What’s Next for the Youngest Leader in the Arab World?


The fall of Egyptian President Mohamed Morsi will have a ripple effect not only on the prospects for democracy in Egypt, but also for the foreign policy agenda of the Muslim Brotherhood’s most consistent supporter, the small but influential Gulf state of Qatar. Qatar’s ambitious program to support political Islam turned sour in the past year as civil warfare, sectarian strife, and political polarization fractured the revolutionary coalition, and Qatar failed to adapt to the changing times. Its narrow association with the elected Islamist government in Egypt, the Muslim Brotherhood, and Islamist fighters in Libya and Syria, came to be resented by many in these societies and in the international community.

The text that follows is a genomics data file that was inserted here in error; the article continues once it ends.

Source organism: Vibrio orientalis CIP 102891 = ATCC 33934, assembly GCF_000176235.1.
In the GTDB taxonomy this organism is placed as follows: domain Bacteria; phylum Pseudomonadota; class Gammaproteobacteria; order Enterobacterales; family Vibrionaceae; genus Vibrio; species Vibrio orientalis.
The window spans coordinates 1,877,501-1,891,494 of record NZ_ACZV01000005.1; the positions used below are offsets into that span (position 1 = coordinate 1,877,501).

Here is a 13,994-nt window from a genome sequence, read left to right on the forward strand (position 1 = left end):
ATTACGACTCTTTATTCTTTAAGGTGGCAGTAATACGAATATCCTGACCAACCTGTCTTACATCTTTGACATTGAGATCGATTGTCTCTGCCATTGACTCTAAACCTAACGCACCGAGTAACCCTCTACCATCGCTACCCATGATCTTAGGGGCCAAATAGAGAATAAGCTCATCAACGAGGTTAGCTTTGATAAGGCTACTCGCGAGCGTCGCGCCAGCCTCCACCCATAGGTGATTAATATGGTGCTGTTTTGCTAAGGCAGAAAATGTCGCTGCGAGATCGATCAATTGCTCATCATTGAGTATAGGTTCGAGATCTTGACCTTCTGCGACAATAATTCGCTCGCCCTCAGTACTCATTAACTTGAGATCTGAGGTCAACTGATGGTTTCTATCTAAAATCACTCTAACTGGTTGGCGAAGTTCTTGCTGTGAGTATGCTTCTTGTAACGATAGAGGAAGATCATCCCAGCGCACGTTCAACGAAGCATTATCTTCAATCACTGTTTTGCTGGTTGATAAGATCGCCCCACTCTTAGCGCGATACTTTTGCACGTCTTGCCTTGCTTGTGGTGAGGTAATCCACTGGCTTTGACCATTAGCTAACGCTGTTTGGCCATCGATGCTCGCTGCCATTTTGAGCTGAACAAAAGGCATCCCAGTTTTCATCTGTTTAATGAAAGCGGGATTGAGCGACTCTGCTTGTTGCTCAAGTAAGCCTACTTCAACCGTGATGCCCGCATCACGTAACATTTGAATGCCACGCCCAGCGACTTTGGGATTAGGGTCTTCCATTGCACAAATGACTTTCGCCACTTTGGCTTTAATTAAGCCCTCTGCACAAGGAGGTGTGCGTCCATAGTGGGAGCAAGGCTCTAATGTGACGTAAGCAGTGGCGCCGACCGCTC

In the summer of 2013, Qatar is viewed less as a leader of the Arab populist will and more as a partisan in the post-Arab Spring’s political struggles. Meanwhile, Qatar is facing its own internal transition process and generational change. On June 25 the Arab world witnessed the rarely seen spectacle of a sitting ruler at the height of his influence stepping down from power in a peaceful transfer of authority to his son. Yet barely a week into office, Qatar’s young Emir Tamim bin Hamid al-Thani had to grapple with the overthrow of an allied government in Egypt, and with it the collapse of Qatar’s post-Arab Spring strategy. Adding to the disorientation, the chief architect of that policy, the Prime Minister and Foreign Minister Hamad bin Jassim al-Thani, also retired from office, opening the way for a new, younger leadership team. The surprising shift in rule and shocking turn in the regional situation has thrown Qatar’s future path and influence into doubt.